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The problem is the following: how to fetch a few files from a previous commit in git?

I could get the files one by one and replace them by their old version:

git show <commit>:<path>  >!  path

However, I would like to know whether there is a different way of performing the same thing, possibly with git reset.

In fact, I gather that

git reset <commit> <path>

puts the old file into the index. But how can the files in the index be moved back to the working tree? Or is this a bad approach?

PS: There is a wonderful graphical explanation that makes everything clear: http://marklodato.github.com/visual-git-guide/.

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You were looking for git reset --hard. But reset --hard works on the whole tree - it can't back out change of a single file. –  Dummy00001 Sep 14 '10 at 13:21
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3 Answers

up vote 5 down vote accepted

To put a file from a given revision into both the index and the working tree in one step, check it out:

git checkout <commit> <path>

If you've already put it only into the index, using git reset <commit> <path>, then no need to specify a commit:

git checkout <path>

That is, by default, git checkout <path> copies from index to work tree, but if provided a revision argument, it will copy from there into the index first.

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Have you had a look at the "git checkout" command? E.g.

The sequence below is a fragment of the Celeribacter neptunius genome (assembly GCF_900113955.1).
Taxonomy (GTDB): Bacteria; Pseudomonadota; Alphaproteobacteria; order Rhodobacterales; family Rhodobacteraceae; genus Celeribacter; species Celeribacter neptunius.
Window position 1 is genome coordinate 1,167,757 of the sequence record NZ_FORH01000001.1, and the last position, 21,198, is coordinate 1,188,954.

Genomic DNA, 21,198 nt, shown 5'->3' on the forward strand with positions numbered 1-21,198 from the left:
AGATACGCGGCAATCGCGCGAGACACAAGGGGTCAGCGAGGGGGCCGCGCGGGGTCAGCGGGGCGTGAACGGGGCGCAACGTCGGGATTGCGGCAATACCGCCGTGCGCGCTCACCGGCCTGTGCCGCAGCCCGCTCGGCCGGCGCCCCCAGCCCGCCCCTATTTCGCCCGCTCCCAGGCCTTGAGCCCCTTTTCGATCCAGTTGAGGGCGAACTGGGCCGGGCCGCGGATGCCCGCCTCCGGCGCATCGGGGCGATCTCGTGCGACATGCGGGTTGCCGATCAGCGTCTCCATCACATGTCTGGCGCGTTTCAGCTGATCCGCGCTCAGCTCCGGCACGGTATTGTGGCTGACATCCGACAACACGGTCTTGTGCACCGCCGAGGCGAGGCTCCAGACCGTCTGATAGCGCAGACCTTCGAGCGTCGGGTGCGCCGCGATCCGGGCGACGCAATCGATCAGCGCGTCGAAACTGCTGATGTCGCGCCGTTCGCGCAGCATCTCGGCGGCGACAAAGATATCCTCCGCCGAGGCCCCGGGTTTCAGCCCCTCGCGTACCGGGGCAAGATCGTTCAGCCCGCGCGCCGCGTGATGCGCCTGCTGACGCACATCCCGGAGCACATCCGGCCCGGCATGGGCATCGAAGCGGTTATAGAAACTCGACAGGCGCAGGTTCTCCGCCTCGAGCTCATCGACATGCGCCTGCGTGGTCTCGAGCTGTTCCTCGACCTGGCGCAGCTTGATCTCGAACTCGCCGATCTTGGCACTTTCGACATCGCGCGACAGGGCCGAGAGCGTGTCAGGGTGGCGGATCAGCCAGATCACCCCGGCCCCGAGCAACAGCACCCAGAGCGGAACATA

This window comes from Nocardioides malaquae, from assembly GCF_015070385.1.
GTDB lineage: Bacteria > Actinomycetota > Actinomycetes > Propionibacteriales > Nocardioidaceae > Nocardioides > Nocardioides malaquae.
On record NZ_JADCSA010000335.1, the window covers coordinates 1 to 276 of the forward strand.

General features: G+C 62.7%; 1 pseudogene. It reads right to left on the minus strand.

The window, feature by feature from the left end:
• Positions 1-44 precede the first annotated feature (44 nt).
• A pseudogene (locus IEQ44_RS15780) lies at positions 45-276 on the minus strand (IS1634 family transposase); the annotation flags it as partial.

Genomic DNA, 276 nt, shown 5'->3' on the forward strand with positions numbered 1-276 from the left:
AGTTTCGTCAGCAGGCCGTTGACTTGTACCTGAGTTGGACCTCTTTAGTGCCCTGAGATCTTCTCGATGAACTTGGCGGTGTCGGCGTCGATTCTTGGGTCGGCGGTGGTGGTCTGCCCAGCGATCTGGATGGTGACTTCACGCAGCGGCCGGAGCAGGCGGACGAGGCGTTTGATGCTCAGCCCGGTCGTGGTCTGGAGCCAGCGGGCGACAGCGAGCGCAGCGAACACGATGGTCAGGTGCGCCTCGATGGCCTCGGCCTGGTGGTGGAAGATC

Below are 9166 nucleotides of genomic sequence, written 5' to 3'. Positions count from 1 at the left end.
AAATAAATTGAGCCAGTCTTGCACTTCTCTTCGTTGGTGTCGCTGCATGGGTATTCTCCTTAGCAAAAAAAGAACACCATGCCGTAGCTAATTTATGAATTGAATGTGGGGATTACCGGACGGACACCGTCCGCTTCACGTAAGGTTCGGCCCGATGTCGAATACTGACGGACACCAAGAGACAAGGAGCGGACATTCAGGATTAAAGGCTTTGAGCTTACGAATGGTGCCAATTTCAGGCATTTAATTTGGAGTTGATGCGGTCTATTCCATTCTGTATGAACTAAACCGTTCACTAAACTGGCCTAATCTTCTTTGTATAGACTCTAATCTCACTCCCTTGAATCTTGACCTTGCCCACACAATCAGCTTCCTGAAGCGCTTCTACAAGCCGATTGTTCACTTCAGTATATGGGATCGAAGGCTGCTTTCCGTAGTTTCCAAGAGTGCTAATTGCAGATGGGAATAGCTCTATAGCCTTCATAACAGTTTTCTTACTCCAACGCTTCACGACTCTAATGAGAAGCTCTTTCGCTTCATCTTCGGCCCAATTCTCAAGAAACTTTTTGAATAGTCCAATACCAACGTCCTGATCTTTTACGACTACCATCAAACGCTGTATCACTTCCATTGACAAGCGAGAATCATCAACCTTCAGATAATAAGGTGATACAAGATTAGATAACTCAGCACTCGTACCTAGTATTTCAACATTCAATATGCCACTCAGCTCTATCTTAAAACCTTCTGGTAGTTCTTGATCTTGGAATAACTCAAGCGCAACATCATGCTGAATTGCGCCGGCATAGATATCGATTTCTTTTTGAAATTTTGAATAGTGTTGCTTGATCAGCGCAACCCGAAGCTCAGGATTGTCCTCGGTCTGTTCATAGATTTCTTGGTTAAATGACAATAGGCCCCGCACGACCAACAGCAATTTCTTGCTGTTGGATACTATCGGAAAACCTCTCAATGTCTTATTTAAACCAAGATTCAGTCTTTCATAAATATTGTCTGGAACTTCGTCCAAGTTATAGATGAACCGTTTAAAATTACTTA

git checkout master~2 Makefile

checks out the file (Makefile) from the older commit, which is what I understood you want to do. You'll then can decide if you want do add it to the index using "git add".

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It's easier with git checkout HEAD~1 -- $FILENAME to checkout the version previous to your last commit, replace HEAD~1 by a rev-ID or a tag for other revisions.


edit there actually is git-checkout-index, so you could use git checkout-index $FILENAME.


edit2 you may need to use the -f switch, i.e. git checkout -f -- $FILENAME. The -- tells git you mean a file (only necessary if you have a branch or tag of the same name).

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git checkout <path> (with no revision specified) checks out from the index anyway. checkout-index is more of a plumbing (lower-level) command. –  Jefromi Sep 14 '10 at 18:10
    
@Jeromi: thanks, I somehow forgot that... –  Tobias Kienzler Sep 15 '10 at 8:40
    
Even though checkout-index is lower level, it's good to know about it. Thanks! –  EOL Sep 15 '10 at 8:54
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